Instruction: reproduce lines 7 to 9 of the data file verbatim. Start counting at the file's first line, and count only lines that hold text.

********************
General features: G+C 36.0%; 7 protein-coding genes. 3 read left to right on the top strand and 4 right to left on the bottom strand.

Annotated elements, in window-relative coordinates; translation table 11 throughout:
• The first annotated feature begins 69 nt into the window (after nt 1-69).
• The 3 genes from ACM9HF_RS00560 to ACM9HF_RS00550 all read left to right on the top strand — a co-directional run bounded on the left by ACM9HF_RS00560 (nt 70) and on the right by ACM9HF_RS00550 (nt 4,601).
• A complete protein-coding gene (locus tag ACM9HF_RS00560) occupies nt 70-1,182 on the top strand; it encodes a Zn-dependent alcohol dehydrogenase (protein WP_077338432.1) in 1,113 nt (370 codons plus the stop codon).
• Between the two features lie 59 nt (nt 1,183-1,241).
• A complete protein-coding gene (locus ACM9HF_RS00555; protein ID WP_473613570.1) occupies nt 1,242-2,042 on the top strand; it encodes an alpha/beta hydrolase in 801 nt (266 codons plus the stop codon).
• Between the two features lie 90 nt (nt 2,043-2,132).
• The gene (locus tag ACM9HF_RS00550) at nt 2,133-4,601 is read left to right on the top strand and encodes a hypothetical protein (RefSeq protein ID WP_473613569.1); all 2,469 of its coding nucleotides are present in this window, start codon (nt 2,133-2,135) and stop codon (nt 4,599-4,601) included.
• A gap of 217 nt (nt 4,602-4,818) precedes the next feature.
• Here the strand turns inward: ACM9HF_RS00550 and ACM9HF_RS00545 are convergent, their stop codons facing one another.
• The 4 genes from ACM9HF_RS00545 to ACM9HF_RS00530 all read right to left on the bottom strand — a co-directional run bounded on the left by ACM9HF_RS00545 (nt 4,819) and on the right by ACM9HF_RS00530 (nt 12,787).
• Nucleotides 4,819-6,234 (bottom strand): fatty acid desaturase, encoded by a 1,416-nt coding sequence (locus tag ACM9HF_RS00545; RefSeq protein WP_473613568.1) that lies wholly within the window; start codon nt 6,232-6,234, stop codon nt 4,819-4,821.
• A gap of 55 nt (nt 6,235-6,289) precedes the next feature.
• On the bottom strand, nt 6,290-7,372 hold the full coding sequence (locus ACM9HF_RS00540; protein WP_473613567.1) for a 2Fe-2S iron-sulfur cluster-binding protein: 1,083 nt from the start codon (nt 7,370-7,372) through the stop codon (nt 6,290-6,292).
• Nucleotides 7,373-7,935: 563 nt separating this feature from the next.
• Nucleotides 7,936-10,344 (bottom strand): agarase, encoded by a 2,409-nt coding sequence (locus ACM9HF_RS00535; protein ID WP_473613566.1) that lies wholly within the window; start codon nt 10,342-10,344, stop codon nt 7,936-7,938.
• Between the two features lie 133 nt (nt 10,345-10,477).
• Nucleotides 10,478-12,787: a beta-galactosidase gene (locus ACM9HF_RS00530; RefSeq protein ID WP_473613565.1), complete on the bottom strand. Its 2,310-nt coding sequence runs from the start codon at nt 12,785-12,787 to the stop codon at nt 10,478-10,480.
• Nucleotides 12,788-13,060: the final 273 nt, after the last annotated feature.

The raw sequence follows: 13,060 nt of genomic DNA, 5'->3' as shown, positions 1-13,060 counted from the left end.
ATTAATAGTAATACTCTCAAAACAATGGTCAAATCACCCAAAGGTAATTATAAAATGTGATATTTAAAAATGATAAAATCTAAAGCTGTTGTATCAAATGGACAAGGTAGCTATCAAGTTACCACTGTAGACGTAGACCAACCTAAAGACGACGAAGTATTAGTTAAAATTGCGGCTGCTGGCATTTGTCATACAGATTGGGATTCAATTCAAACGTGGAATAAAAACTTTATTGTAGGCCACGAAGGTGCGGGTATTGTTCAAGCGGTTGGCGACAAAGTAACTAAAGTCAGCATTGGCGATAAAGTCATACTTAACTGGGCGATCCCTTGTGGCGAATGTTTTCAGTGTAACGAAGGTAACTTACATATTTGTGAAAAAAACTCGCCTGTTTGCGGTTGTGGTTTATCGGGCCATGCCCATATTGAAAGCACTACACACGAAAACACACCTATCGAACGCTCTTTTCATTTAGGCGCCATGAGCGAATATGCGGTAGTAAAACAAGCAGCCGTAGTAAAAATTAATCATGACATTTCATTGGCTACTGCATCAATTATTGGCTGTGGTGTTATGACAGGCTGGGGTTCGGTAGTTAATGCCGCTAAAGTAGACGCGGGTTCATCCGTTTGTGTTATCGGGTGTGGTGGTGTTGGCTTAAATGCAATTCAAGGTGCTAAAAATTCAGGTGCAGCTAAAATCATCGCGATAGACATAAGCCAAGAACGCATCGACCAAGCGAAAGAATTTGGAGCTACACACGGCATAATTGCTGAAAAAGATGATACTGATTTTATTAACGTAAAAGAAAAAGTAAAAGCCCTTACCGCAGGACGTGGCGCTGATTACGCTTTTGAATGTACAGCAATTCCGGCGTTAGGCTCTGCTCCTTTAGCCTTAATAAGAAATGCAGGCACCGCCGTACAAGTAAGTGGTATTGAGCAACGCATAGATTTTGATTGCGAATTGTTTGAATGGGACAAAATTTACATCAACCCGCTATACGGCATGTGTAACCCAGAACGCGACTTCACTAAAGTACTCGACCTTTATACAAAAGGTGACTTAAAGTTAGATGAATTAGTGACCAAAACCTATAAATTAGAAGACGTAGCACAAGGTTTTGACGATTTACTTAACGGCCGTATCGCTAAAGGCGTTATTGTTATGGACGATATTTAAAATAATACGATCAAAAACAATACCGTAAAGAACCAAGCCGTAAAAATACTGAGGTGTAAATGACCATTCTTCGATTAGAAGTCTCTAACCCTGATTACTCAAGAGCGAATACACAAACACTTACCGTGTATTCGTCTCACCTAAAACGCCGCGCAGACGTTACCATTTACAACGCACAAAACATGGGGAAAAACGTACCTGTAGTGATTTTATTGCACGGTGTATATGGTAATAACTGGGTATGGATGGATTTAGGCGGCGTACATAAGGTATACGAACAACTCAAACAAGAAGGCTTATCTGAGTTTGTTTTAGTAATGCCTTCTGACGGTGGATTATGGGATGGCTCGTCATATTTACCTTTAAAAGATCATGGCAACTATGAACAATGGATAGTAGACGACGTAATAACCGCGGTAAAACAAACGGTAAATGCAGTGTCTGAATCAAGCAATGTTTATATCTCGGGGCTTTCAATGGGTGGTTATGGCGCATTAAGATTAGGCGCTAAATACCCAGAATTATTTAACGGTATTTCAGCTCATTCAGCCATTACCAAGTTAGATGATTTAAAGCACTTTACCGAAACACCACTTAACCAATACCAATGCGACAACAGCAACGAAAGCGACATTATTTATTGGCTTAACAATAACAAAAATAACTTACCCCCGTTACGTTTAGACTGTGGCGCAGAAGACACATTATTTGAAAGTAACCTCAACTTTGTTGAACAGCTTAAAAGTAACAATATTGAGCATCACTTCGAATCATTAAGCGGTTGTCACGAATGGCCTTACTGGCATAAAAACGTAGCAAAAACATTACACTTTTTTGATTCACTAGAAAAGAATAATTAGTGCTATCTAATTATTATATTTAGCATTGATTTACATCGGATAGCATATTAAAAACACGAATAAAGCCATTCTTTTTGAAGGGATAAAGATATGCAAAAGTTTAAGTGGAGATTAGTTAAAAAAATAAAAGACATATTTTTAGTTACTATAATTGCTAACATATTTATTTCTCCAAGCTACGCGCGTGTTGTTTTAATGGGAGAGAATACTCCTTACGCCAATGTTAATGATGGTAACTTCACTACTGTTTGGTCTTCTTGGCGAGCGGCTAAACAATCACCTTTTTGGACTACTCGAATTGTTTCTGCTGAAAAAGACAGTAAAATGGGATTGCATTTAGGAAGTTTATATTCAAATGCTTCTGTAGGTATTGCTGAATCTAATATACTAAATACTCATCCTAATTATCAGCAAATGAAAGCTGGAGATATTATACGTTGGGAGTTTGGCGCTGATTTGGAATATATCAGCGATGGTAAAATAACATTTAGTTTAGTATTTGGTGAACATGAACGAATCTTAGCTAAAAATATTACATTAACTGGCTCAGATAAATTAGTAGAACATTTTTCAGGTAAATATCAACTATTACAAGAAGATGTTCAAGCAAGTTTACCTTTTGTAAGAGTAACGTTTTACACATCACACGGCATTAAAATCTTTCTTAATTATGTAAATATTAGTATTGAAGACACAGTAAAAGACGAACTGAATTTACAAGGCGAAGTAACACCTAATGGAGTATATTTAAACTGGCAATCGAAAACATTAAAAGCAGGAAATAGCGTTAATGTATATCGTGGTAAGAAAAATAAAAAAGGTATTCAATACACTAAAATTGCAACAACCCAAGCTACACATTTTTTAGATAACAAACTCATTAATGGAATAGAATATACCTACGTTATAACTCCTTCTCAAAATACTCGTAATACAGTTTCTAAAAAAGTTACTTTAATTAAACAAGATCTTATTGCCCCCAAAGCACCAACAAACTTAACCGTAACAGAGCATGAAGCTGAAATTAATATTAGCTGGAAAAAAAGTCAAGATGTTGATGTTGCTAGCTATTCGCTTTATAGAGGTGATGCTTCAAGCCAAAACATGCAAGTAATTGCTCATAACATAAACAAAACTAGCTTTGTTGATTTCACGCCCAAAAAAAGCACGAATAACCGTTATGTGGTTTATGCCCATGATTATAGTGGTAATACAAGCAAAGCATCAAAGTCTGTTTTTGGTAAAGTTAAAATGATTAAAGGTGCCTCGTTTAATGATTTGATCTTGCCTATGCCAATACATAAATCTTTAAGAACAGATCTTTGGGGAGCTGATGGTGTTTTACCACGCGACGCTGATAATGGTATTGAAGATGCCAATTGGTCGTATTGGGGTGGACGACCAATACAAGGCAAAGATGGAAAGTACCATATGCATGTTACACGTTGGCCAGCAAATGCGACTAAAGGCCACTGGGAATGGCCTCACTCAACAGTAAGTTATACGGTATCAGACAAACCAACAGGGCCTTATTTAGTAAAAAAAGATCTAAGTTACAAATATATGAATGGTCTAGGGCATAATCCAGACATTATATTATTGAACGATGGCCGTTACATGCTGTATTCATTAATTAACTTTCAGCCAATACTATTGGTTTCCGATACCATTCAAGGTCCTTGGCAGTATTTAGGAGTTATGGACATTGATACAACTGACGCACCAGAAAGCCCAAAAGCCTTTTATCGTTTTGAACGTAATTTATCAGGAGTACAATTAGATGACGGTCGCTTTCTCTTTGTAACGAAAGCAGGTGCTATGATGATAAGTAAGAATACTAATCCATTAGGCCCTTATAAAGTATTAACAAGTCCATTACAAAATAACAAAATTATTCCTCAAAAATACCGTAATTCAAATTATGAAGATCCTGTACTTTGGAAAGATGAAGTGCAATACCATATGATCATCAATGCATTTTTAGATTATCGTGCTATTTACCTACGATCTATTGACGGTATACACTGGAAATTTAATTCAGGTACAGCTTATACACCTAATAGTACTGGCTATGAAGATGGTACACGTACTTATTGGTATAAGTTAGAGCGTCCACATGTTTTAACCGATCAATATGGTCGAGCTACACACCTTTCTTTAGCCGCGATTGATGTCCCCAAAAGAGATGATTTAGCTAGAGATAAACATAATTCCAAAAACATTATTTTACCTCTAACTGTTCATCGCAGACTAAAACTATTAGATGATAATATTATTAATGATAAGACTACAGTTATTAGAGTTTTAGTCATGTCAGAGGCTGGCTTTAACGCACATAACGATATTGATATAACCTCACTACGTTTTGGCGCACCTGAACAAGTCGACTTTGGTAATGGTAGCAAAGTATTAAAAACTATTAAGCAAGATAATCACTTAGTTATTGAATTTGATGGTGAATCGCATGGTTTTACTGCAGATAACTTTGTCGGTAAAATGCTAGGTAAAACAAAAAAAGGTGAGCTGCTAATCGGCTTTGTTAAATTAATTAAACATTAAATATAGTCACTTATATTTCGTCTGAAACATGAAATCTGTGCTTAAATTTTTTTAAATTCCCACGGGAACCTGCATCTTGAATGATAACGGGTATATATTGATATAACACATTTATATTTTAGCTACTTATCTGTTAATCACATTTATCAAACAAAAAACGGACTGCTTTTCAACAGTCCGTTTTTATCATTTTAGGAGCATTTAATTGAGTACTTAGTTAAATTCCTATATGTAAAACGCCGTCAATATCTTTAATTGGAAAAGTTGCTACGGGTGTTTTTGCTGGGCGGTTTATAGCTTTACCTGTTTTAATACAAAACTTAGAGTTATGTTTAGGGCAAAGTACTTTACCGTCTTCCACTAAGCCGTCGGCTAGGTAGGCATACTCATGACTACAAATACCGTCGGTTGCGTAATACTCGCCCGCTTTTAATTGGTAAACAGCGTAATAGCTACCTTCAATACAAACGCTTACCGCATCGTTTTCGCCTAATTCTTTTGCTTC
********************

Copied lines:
• A complete protein-coding gene (locus ACM9HF_RS00555; protein ID WP_473613570.1) occupies nt 1,242-2,042 on the top strand; it encodes an alpha/beta hydrolase in 801 nt (266 codons plus the stop codon).
• Between the two features lie 90 nt (nt 2,043-2,132).
• The gene (locus tag ACM9HF_RS00550) at nt 2,133-4,601 is read left to right on the top strand and encodes a hypothetical protein (RefSeq protein ID WP_473613569.1); all 2,469 of its coding nucleotides are present in this window, start codon (nt 2,133-2,135) and stop codon (nt 4,599-4,601) included.